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Transcript

Literature PBL

By JT Erickson

How do authors use parallels with Christ to create and enhance their characters?

Research Question

Claim

Claim: Authors use parallels with Christ to help create complex and relatable characters, to evoke empathy and sympathy, and to help universalize the narrative, this helps readers understand the character better, no matter their background.

The Lord of

THE Rings

The Grand

Inquisitor

The

Metamorphosis

Texts Chosen

Franz Kafka

Fyodor Dostoevsky

J.R.R Tolkien

The Metamorphosis

"Gregor, in contrast, had become much calmer. True, his wounds still hurt, but he no longer paid any attention to them. They had made him so irritable that he had even thrown his apple against the wall, and it had burst and smeared the wall with juice. He wiped it off with his quilt, as if he wanted to remove all traces of the senseless damage he had just done. 'You just lie low,' said Gregor to himself, and gazed in a dark and confused way at his guilt and helplessness."

In this passage, Gregor Samsa's suffering and self-reflection can be interpreted as a parallel to Christ's suffering and sacrifice. Gregor's transformation has made him a more complex character, and his inner turmoil and sense of guilt evoke empathy and sympathy from the readers. This parallel also helps universalize the narrative by tapping into themes of suffering and sacrifice that resonate with a wide range of readers, regardless of their religious or cultural backgrounds.

The Grand Inquisitor

"So that nothing could be clear and plain to the unfortunate men; and even if he does the thing on purpose and out of kindness, it is still no good to them, as it was no good to the old man, in the parable, to be healed and taken up. ...He longed to forgive them, to make a truce with the inevitable, to live, if he could, under ground."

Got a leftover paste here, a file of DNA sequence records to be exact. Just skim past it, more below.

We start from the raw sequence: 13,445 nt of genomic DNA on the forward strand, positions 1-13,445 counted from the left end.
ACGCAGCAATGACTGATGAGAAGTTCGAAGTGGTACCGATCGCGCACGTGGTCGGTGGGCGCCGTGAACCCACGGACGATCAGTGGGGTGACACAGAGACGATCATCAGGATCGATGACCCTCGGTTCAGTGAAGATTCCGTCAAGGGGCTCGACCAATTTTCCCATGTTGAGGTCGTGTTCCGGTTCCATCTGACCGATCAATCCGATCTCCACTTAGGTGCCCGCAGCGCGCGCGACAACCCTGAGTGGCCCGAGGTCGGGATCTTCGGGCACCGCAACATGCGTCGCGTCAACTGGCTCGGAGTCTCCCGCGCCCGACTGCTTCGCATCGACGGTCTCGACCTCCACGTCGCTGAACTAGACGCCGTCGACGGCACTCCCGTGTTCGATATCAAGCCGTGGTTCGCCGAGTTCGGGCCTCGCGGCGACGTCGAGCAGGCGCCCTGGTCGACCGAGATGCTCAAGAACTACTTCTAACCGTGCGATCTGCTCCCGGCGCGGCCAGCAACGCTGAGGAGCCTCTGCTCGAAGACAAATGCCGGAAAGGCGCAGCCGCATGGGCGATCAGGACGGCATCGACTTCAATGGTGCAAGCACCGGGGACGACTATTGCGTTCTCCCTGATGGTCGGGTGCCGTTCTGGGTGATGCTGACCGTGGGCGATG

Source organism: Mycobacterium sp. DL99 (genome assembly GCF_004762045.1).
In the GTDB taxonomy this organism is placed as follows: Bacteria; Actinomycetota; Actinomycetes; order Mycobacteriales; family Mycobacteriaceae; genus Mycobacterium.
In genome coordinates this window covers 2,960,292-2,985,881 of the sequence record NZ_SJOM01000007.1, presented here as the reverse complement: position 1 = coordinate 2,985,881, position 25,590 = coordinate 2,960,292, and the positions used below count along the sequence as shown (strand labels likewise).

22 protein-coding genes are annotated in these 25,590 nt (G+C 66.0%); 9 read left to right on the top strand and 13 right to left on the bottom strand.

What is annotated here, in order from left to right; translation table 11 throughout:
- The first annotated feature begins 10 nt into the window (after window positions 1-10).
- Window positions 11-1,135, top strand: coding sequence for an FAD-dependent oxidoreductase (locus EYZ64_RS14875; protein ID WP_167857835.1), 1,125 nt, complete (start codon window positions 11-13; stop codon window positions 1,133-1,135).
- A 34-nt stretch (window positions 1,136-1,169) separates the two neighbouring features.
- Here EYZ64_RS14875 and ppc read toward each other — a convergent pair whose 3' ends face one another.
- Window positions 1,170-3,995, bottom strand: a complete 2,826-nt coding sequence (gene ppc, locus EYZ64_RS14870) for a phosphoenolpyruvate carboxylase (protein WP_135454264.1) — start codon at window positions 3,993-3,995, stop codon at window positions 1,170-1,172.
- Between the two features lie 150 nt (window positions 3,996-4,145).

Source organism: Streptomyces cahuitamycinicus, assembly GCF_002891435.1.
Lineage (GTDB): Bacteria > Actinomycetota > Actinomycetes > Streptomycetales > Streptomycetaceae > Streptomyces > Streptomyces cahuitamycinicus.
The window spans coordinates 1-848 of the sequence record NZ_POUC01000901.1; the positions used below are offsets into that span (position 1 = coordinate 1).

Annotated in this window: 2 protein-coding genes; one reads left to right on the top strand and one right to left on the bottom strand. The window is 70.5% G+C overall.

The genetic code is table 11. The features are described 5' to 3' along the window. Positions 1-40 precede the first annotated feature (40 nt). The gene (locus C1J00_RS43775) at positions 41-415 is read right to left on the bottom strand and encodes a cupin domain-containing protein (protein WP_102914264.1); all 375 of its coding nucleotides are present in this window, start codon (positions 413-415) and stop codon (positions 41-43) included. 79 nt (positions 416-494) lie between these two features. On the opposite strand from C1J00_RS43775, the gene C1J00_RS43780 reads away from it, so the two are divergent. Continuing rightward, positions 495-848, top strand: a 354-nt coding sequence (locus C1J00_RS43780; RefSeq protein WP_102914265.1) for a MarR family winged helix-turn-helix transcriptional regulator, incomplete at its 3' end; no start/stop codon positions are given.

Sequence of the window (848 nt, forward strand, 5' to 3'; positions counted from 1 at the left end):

In this quote, the parallel between the Grand Inquisitor's actions and Christ's actions is evident. The Grand Inquisitor, like Christ, grapples with complex moral and ethical questions, and his actions and intentions can evoke empathy and sympathy from readers. The parable also serves to universalize the narrative by exploring the timeless theme of the tension between individual freedom and the desire for security and comfort, making it relatable to a wide audience.

The Grand Inquisitor

"So that nothing could be clear and plain to the unfortunate men; and even if he does the thing on purpose and out of kindness, it is still no good to them, as it was no good to the old man, in the parable, to be healed and taken up. ...He longed to forgive them, to make a truce with the inevitable, to live, if he could, under ground."

In this quote, the parallel between the Grand Inquisitor's actions and Christ's actions is evident. The Grand Inquisitor, like Christ, grapples with complex moral and ethical questions, and his actions and intentions can evoke empathy and sympathy from readers. The parable also serves to universalize the narrative by exploring the timeless theme of the tension between individual freedom and the desire for security and comfort, making it relatable to a wide audience.

"I can't carry it for you, but I can carry you."

The Lord of the Rings